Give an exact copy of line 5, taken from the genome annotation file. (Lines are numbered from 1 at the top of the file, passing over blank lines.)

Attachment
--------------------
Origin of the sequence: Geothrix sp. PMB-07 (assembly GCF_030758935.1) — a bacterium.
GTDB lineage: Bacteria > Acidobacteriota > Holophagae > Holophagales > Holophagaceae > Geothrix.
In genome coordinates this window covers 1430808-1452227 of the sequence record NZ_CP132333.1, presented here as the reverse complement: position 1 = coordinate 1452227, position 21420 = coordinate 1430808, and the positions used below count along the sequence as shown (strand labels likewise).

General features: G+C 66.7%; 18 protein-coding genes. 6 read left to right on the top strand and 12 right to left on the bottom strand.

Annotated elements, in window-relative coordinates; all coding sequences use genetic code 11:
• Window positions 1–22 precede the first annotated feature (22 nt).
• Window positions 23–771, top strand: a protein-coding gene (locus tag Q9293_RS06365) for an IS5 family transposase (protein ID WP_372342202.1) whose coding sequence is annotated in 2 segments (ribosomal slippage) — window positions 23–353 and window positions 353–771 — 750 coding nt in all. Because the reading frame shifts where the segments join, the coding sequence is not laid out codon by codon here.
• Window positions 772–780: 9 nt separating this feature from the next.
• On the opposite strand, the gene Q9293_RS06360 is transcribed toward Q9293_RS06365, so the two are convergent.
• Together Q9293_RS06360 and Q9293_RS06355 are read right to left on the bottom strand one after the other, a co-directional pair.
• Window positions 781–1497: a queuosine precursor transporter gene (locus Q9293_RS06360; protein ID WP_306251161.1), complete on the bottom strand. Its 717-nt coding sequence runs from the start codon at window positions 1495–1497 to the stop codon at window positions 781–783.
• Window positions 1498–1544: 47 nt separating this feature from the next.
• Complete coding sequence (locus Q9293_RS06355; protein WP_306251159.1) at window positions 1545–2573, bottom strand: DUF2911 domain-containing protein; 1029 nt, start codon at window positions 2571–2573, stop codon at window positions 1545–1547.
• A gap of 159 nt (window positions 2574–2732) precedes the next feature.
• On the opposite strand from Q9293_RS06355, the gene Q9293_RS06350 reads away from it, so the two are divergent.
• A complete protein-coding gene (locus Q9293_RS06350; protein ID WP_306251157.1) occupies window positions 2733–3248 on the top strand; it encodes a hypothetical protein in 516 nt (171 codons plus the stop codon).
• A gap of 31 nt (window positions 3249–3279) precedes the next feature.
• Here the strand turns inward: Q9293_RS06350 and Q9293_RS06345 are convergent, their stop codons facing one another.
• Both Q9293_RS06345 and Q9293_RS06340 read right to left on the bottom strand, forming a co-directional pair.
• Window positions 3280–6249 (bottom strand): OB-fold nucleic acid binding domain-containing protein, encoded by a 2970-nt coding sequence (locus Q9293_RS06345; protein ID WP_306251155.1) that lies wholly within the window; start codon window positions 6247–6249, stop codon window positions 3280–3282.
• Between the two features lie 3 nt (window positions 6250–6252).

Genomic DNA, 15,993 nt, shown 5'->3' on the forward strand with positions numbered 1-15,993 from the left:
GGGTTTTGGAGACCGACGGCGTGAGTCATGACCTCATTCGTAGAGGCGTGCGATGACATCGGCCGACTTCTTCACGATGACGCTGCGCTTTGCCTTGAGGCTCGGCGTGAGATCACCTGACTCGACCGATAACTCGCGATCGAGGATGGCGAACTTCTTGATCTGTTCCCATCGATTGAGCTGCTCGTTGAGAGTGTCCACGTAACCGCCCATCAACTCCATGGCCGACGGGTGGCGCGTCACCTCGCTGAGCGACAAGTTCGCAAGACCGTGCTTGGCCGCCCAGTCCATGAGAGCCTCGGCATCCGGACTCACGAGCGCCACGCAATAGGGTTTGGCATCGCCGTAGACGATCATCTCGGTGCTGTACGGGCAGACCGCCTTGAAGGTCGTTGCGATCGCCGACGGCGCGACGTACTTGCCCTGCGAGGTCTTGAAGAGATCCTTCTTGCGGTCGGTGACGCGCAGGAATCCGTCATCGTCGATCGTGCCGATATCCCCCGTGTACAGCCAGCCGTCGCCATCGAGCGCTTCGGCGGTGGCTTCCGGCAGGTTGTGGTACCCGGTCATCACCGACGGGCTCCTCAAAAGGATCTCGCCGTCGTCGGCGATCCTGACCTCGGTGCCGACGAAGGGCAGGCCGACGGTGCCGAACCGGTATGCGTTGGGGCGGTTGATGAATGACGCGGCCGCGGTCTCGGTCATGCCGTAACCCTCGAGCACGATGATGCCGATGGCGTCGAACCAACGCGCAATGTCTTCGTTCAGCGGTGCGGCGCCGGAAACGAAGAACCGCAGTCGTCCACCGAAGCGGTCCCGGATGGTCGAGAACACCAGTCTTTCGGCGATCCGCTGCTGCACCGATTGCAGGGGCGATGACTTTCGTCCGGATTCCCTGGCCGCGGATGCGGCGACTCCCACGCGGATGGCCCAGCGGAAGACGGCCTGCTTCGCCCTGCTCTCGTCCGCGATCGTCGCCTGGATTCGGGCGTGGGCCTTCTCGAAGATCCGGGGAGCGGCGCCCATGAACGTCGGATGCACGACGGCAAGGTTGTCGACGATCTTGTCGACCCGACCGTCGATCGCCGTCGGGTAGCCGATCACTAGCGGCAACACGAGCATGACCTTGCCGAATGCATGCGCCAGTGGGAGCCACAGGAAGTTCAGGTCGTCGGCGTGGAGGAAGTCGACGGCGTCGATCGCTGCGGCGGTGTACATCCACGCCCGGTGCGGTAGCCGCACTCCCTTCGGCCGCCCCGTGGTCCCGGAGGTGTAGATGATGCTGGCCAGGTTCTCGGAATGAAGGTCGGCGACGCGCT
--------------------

Annotated elements, in window-relative coordinates; all coding sequences use genetic code 11: